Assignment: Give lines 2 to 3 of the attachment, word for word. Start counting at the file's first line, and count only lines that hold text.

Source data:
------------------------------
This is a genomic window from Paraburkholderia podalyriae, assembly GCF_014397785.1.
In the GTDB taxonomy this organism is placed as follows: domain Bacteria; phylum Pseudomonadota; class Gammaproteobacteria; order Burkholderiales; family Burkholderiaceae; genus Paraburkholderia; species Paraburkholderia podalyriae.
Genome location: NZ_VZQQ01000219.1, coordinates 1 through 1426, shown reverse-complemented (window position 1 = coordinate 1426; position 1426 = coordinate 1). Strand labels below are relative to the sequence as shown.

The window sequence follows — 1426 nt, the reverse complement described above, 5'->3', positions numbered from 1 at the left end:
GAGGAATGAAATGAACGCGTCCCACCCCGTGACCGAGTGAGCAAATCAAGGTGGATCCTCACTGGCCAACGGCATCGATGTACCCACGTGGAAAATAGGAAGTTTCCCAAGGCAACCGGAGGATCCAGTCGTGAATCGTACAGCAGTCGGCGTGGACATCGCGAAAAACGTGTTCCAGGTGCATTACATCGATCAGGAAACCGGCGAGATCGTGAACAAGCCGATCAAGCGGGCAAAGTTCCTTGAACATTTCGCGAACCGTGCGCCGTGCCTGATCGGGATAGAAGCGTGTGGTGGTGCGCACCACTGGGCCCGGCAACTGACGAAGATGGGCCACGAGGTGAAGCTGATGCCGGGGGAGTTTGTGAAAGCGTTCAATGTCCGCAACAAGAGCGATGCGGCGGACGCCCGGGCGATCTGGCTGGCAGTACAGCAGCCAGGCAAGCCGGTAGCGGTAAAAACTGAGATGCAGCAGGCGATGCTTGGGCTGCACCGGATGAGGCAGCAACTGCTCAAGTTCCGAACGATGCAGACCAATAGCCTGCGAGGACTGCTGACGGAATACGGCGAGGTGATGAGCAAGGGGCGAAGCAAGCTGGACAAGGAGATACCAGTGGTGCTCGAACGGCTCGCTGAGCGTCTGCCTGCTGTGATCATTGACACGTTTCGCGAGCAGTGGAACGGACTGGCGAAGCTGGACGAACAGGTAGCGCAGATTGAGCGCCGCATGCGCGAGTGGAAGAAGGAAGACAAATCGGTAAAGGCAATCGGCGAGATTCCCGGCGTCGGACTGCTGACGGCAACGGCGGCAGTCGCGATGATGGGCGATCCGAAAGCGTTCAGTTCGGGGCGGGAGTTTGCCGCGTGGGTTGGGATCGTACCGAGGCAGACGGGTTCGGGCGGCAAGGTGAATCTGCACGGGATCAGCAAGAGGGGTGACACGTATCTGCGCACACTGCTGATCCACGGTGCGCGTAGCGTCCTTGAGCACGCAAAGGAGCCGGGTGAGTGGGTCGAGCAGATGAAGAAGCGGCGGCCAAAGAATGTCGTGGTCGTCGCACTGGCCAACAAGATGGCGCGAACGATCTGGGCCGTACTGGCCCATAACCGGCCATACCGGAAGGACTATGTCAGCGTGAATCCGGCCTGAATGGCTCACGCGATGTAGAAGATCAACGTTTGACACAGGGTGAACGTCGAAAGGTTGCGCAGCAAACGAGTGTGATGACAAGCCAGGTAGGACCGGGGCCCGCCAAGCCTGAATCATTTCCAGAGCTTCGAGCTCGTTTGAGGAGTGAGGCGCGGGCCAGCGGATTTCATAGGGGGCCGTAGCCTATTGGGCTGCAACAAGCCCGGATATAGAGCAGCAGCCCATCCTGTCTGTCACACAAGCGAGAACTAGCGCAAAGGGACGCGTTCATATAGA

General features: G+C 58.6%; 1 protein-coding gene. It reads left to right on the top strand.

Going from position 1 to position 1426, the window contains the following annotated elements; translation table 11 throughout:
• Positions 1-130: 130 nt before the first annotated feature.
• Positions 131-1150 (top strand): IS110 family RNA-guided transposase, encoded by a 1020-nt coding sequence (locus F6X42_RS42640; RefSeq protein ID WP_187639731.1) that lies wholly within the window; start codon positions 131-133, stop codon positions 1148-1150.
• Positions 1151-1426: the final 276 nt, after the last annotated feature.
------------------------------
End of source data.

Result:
In the GTDB taxonomy this organism is placed as follows: domain Bacteria; phylum Pseudomonadota; class Gammaproteobacteria; order Burkholderiales; family Burkholderiaceae; genus Paraburkholderia; species Paraburkholderia podalyriae.
Genome location: NZ_VZQQ01000219.1, coordinates 1 through 1426, shown reverse-complemented (window position 1 = coordinate 1426; position 1426 = coordinate 1). Strand labels below are relative to the sequence as shown.